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SJH can pull off another rivalry trifecta with a win over EDW

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  • George Becnel
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  • September 12, 2018 - 8:40am

File photosSt. James faces a tough foe Friday in E.D. White's Brandon Legendre, who is a threat as a quarterback, runner and kick returner for the Cardinals.


For the second year in a row, the St. James Wildcats have a chance to capture a rivalry trifecta.

St. James swept rivals West St. John, Lutcher and E.D. White to open the 2017 season. The Wildcats can make it a repeat after defeating West St. John and Lutcher going into Friday night’s game at E.D. White (1-1) in Thibodaux.

Getting to this point hasn’t been easy. St. James had to drive 80 yards in the final two minutes to pull off a 29-26 thriller over Lutcher a week ago.

“The biggest thing with winning that (Lutcher) game and the success and all that, is really just making sure our kids stay grounded,” St. James coach Robert Valdez said. “Going into E.D. White, this will be big. It’s their first home game and it will be the grand opening to the renovations of their stadium and they are honoring one of their undefeated state championship classes. They will have a lot of mojo going their way.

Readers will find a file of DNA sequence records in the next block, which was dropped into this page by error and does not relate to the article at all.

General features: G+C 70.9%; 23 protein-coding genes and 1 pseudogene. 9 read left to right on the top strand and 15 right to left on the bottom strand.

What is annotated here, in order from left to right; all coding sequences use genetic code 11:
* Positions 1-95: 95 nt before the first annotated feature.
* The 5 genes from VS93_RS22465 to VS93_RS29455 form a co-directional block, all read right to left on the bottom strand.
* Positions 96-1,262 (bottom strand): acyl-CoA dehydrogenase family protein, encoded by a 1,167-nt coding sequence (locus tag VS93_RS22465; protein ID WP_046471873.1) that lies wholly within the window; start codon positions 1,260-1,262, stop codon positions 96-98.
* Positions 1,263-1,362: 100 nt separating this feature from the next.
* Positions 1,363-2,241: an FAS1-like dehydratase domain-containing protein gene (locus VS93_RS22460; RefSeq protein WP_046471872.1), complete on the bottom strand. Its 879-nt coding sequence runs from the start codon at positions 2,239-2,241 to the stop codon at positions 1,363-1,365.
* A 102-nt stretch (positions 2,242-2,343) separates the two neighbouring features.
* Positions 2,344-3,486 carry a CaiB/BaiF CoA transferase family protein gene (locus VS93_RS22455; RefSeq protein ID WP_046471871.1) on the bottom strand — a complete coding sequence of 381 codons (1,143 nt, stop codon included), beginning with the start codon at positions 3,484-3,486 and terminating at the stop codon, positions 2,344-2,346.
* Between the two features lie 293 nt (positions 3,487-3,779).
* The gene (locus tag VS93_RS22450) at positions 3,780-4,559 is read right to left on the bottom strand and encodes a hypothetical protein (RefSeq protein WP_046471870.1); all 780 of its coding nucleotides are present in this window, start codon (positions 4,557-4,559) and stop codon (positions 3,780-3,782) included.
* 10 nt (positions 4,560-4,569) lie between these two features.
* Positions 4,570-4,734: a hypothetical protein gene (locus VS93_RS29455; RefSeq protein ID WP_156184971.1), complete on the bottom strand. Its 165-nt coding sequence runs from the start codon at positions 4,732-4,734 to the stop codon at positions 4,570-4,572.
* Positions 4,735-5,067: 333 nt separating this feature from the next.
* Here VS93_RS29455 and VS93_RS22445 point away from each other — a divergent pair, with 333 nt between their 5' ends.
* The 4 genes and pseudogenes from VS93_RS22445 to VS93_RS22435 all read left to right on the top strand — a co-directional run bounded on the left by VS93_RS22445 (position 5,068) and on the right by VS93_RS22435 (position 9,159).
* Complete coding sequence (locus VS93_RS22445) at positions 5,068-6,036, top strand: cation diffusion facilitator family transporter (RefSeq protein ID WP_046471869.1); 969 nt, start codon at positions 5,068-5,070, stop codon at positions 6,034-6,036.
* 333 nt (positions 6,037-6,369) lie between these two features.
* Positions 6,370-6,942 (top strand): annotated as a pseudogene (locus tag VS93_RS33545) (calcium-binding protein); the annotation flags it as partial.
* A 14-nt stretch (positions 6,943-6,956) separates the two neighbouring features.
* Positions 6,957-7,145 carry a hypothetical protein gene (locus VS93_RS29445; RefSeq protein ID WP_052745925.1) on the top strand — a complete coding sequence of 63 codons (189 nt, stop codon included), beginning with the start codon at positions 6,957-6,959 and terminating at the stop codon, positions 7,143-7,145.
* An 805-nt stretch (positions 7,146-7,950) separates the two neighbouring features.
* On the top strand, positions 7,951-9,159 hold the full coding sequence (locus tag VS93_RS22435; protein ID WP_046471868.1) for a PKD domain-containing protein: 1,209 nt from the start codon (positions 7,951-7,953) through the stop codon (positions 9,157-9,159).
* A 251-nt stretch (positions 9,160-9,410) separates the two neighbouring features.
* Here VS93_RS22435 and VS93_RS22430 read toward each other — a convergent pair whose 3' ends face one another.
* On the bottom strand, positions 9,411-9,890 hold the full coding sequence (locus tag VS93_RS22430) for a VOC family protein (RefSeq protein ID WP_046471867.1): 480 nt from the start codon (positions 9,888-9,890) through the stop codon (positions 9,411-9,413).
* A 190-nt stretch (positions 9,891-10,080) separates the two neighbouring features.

“We can’t get complacent and start reading our clippings and all that. We have to maintain our edge. We just have to stay focused as best we can and move on.”

All of the games have been exciting for the fans – including last year’s game against E.D. White in which the Wildcats edged the Cardinals 27-21 in triple overtime - but playing such emotional rivalry games can take its toll, according to Valdez.

“It’s starting to be something we’ve been doing a lot lately,” the St. James coach said of the narrow, thrilling victories. “The last couple of years we’ve done that. It’s exhausting. I don’t think a whole lot of people know how exhausting that is.

“The biggest thing with young kids is to get them to understand that was last week and move on.”

In the Lutcher game, the Wildcats, 3-0 and ranked No. 6 in Class 3A, made their final march with a bunch of young, inexperienced players on the field.

“The only kid we have on the offensive line that really had experience was Daniel (King), our right tackle,” Valdez pointed out. “Shamar (Smith) played a lot at quarterback last year but he’s still young. All of the receivers are new, young receivers. The only real game experience comes from Dontaz Sterling.

“At some point in life I will go back and still try to figure it out how we were able to do that. Just hat’s off to the kids. We were very calm and composed on the sideline in terms of the coaches and players and the moment just didn’t get too big for us. We were able to handle our composure.”

One of those inexperienced players was Tyshone Williams, who said he was going to Disneyland after his-game winning grab.

“That sucker went to Disneyland on the weekend and caught a jet-pass,” Valdez joked. “It was big for him to have that and to be able to make that type of play in that type of stage. The throw that Shamar made was a perfect pass where it was either going to be to Tyshone or would be incomplete. You talk about that at practice, but doing it is a different thing.”

In the case of E.D. White, trying to stop the Cardinals’ Wing-T offense, is one thing. Doing it is another, especially with Brandon Legendre at quarterback.